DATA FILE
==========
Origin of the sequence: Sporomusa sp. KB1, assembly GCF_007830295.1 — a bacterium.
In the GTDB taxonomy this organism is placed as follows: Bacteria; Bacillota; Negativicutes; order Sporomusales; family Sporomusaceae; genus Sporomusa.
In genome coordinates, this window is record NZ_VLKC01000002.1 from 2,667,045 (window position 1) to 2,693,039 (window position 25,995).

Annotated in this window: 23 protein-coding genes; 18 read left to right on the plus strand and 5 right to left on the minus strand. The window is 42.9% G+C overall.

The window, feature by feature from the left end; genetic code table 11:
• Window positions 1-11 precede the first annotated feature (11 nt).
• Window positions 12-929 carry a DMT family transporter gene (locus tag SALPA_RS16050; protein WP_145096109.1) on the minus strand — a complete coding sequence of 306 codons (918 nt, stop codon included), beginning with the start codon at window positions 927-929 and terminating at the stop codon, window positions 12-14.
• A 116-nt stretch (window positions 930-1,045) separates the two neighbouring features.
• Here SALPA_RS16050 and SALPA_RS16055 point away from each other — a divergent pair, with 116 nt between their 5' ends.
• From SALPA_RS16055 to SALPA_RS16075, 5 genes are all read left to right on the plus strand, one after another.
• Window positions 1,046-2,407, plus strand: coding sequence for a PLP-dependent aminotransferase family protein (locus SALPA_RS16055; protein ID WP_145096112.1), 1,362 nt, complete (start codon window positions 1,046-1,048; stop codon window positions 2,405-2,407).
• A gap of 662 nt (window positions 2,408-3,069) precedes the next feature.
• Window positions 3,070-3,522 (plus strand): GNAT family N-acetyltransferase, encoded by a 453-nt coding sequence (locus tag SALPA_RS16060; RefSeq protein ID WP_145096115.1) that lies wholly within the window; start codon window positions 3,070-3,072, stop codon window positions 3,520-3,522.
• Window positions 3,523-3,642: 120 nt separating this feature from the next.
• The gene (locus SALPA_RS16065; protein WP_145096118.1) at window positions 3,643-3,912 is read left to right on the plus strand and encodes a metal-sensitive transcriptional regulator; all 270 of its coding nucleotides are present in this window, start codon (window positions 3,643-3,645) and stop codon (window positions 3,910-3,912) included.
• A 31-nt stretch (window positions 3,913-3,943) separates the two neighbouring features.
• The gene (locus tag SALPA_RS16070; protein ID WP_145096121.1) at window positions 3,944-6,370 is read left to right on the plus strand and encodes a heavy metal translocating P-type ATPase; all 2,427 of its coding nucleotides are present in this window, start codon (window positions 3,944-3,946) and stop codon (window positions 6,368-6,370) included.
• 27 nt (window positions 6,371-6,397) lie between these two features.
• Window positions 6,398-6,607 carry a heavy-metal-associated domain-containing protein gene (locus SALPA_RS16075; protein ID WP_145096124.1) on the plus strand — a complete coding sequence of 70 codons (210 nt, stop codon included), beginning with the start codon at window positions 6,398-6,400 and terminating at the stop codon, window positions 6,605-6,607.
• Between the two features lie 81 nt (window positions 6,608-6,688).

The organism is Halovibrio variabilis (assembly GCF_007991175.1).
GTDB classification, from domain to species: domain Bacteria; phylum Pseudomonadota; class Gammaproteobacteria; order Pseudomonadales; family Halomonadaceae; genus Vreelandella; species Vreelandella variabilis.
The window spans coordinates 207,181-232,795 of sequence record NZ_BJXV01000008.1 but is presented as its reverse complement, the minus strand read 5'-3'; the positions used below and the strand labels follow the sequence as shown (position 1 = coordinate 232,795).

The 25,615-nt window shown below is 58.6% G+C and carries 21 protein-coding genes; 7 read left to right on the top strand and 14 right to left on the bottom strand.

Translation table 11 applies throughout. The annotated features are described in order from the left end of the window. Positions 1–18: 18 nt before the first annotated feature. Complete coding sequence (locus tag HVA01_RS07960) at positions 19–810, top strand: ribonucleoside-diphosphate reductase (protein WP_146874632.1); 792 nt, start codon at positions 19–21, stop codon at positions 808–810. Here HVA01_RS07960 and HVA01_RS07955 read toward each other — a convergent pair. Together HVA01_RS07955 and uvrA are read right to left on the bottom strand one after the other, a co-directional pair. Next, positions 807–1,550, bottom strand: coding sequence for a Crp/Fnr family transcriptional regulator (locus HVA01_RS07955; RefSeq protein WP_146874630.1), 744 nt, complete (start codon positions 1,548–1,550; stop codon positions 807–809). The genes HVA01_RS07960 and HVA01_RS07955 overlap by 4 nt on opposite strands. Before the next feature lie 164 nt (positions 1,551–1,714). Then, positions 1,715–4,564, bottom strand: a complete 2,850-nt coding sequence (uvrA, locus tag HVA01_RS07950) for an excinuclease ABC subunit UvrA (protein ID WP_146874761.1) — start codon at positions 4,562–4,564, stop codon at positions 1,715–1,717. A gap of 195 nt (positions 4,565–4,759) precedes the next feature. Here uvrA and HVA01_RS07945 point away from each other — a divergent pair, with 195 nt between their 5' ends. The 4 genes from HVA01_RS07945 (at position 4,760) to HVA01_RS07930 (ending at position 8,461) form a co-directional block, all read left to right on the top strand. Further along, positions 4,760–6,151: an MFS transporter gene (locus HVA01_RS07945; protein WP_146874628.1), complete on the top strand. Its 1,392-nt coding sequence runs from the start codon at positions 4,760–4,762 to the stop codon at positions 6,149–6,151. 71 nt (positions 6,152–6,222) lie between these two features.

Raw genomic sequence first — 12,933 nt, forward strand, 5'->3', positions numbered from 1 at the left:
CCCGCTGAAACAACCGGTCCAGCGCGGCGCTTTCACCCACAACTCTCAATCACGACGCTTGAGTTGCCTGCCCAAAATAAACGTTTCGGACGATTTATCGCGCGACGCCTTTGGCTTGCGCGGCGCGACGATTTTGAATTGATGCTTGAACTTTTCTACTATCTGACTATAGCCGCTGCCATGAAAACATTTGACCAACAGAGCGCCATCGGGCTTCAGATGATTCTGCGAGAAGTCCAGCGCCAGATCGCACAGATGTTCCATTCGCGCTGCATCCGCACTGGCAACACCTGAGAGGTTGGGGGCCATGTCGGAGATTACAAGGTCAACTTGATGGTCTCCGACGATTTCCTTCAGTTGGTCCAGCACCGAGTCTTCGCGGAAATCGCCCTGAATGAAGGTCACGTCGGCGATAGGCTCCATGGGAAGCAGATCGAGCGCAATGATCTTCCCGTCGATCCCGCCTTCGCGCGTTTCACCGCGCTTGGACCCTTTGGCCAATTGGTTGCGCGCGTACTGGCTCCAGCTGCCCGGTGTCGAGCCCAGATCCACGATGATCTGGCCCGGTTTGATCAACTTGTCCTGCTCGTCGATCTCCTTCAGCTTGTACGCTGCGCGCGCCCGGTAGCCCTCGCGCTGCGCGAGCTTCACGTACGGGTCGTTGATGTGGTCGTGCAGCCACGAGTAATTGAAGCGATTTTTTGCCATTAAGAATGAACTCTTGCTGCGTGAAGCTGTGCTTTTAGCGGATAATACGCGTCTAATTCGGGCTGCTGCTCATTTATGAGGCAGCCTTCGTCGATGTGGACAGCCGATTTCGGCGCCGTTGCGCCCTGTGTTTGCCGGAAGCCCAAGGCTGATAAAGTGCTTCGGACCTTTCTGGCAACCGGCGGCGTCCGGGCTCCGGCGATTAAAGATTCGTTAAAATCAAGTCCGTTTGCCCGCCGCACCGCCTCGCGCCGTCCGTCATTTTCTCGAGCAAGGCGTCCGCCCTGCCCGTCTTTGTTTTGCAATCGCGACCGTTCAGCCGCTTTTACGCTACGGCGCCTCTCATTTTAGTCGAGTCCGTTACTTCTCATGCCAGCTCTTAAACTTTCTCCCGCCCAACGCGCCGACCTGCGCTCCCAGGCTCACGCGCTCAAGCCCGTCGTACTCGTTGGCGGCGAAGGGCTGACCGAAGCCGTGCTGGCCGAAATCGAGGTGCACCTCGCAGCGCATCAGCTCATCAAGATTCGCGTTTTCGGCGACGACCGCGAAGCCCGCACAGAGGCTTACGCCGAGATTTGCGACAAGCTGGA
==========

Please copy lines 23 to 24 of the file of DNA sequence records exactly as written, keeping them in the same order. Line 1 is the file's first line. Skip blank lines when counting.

The window spans coordinates 207,181-232,795 of sequence record NZ_BJXV01000008.1 but is presented as its reverse complement, the minus strand read 5'-3'; the positions used below and the strand labels follow the sequence as shown (position 1 = coordinate 232,795).

The 25,615-nt window shown below is 58.6% G+C and carries 21 protein-coding genes; 7 read left to right on the top strand and 14 right to left on the bottom strand.